Again, the written assessment element is viewed along with the other features of your application and not seen in isolation: it is not a pass/fail test.
Going for the interview unprepared is not a good idea. So be ready, particularly academically, as questions on specifics of your chosen subject are what the interviewers are likely to bowl at you.
Take the interview as if it were an exam. Read all the books and Internet links that you have. Effort is the key and it will show when it matters.
Prepare for the interview along with a teacher or friend and invite questions about your personal statement from them. You can develop confidence by conducting mock interviews. If you are a math student, be prepared to work out problems on paper or on a white board.
Be bold enough to bring out your pluses at your interview, as well as in your application. You shouldn’t be afraid to answer questions about features of your personality. Remember, Cambridge has no ideal candidate in mind while interviewing applicants. Don’t try to mold yourself according to a stereotypical “ideal candidate” that you have in mind.
Having a distinctive personality would help you stand out as most of your competitors would have similar top grades as you do. As someone says, you need the X-factor to ace the interview.
Be prepared to answer questions about why you have chosen a particular college and course. If you show passion for your subject, that’s a great way to get in. A certain geekiness helps. It should be evident not only in the interview but also in your personal statement.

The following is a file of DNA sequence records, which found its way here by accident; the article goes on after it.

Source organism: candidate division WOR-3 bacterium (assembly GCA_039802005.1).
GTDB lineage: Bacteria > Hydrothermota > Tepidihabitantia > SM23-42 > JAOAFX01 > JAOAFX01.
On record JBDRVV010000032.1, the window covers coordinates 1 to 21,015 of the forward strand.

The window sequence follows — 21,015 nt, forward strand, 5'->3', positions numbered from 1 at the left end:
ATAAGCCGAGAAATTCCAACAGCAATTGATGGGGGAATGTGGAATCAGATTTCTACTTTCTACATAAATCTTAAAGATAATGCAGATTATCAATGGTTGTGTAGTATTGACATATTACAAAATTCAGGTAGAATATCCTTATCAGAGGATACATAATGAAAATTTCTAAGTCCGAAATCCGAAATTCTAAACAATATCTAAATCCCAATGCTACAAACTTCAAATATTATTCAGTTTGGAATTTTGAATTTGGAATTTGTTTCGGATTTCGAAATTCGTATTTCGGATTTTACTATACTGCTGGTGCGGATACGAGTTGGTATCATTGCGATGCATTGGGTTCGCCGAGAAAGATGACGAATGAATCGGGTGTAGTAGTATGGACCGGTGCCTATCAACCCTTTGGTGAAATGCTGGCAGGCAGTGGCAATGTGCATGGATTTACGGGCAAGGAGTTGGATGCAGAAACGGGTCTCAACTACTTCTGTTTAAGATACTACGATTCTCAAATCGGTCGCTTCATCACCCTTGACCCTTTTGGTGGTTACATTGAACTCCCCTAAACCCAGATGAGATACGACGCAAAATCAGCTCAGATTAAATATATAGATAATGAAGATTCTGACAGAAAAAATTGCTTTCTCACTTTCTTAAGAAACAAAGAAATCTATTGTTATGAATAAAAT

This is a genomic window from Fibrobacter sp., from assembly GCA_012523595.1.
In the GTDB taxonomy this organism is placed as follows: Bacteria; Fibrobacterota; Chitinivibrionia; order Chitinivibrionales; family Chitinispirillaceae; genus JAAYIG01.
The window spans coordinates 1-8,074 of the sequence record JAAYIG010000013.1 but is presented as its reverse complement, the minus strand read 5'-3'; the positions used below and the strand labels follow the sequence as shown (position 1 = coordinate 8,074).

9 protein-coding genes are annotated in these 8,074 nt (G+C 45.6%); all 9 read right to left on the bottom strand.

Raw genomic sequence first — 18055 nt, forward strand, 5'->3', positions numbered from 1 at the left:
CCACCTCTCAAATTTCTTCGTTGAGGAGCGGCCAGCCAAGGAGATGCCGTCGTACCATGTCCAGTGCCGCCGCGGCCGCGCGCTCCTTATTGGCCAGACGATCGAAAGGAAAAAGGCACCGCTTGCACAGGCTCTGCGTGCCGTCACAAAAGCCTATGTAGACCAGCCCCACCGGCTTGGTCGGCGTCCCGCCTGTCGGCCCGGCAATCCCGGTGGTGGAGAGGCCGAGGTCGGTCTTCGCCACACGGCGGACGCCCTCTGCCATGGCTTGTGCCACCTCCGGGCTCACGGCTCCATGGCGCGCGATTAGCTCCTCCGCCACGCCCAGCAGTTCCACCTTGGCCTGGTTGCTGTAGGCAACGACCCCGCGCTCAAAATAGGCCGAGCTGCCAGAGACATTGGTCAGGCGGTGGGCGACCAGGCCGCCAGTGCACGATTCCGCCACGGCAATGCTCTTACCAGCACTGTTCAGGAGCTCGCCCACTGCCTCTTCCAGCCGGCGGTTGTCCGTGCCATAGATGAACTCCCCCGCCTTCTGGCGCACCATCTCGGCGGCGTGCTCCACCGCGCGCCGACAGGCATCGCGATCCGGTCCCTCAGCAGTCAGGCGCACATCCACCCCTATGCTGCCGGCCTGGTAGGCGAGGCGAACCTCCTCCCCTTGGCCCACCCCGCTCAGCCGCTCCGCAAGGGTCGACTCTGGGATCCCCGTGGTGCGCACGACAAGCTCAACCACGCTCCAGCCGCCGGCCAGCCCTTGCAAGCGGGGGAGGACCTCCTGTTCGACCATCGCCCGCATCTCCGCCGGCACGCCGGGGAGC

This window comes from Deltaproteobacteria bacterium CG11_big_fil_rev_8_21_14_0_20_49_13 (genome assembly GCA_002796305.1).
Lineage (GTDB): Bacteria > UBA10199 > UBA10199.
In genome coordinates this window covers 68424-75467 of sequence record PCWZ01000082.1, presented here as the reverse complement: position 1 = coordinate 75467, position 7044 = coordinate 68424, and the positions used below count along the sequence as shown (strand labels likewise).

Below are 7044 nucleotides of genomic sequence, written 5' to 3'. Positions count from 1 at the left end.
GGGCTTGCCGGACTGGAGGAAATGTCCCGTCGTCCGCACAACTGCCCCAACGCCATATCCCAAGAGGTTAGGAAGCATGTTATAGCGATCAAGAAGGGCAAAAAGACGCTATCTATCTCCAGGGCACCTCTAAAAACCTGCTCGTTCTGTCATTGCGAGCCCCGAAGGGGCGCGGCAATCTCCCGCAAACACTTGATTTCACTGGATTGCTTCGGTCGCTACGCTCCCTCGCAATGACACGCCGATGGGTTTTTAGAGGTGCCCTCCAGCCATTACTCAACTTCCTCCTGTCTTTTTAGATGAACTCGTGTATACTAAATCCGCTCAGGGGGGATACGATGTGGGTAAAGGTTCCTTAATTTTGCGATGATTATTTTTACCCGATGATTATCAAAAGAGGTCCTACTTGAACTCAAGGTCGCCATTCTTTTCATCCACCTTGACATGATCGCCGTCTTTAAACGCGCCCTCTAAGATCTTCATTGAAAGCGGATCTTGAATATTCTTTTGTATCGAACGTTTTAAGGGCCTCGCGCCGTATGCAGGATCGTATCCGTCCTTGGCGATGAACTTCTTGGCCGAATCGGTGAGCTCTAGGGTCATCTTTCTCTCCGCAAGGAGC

Remember that the interviewers are not looking for the “right” answer to their questions. They mainly want to find out your thought process and see whether you have the ability to study the subject of your choice in depth.
Interviews are not a “final hurdle” in the admission process, and performance at the interview alone may not decide the fate of your candidature.
Interviews may last 20 to 45 minutes each. Questions will be both subject-specific and also based on elements in your written application. You need to go through your personal statement and any written work that you have submitted to refresh your memory about what you’ve written. Prepare to talk about your areas of interest and the books you have read.
You may interview with the Director of Studies and the Admissions Tutor. The interview with the Director of Studies will mainly pertain to the subject of your choice, and the one with the Admissions Tutor will be about extracurricular activities and general topics, such as current affairs, environment, politics, and sports.
Around 75 percent of applicants are invited for the interview. Most interviews are conducted in December. Some candidates may have to attend a second interview in January. A few interviews are conducted overseas.
Cambridge suggests that candidates watch its interview videos as part of their preparation. One tip is to know what to expect and to take care to dress impeccably but in comfortable clothes.
The university usually makes its decision known before January-end. Decisions are announced through the UCAS and by the college. If you are unsuccessful, your name may be passed on to a pool of candidates with potential, who have been “squeezed out” by the competition at your preferred college. Another college may then consider your candidature.
Candidates whose first language is not English are assessed for their language ability, too, as proficiency in the language is required for completing any course at the university. A reasonable standard of spoken English is expected at the interview, and the candidate should be able to express ideas in the language.